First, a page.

Domestic Violence And Discrimination Against Women

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We live in a world where gender inequality is clearly present. This then leads to the issue, that is also prevalent in our society, which is gender violence. This includes sexual assault, domestic violence, relationship abuse, sexual harassment, sexual abuse to children, etc. Domestic violence consists of acts that include physical, sexual, and psychological attacks one person does to the other in an adult intimate relationship. According to FindLaw, “In 1994, the Bureau of Justice Statistics estimated that about 92 percent of domestic violence cases involve female victims.” This says a lot about our society and how males are the dominant gender in mostly every situation. Violence and discrimination against women violates their human rights. …show more content…
When people hear the phrase “gender violence,” they associate it as a women’s issue. This speech revolves around shifting this perspective to it being men’s issue. Social issues always have a negative connotation surrounding them that do not include the dominant group. What this relates to is when people hear “sexual orientation” they automatically refer to gay, lesbian, bisexual. Hearing “gender” people associate women to this word, which disregards the dominant gender being male. Being the dominant group in any of these situations have the characteristics of power and privilege that then allow them to go under the radar, because the issues do not primarily concern them. The main occasion of this TED Talk is the reason of why gender violence is an issue, and this is due to gender inequality as a whole. This goes into the constructions of males being masculine and females being feminine. In our society, men get overlooked for being masculine where the traits of aggressiveness and assertiveness come out. These are drivers of violence physically and mentally. This is a problem because we don’t ask questions since these traits are just expectations of men in …show more content…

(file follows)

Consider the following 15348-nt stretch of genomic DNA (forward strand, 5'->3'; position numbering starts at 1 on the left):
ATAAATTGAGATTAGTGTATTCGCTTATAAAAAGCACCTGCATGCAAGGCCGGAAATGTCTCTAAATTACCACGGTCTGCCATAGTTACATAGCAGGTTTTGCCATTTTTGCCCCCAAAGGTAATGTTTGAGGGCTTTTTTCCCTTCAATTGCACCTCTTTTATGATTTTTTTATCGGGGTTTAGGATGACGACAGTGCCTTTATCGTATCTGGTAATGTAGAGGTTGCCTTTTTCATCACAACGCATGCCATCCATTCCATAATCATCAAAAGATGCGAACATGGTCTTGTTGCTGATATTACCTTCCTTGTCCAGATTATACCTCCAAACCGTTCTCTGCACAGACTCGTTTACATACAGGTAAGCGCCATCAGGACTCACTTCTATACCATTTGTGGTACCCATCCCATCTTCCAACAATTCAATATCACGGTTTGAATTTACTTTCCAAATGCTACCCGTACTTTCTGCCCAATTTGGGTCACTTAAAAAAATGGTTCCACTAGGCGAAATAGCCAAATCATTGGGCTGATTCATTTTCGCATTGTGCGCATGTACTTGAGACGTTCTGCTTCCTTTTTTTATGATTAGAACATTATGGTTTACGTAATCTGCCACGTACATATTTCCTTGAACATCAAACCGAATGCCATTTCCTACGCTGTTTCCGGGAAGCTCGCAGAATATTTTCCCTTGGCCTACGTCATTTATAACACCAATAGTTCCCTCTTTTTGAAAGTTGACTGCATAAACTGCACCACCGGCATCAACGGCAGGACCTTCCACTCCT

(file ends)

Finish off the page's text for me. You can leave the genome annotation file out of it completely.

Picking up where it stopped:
Therefore, I found the act to be the dominant term. Katz explains how much of the conversation on gender violence disregards men when the subject is centrally about them. Victim-blaming is present in our society where we often blame the person to whom something is being done to and not the person who actually did the action. The rhetor specifically mentions questions that are normally asked when there is an issue that has to do with the wrong-doing of men on a woman. These type of questions include: What was the girl wearing? Why was she drinking in that room with a group of boys? Why are girls attracted to these type of men? The rhetor suggests to overcome this victim-blaming that goes along with gender violence is to ask a different set of questions. Questions can vary from: Why is domestic violence still a big problem in the United States and all over the world? Why do so many men abuse, physically, emotionally, verbally, and other ways, the women and girls, and the men and boys, that they claim to love? What 's going on with men? The act of overcoming gender violence is to stop

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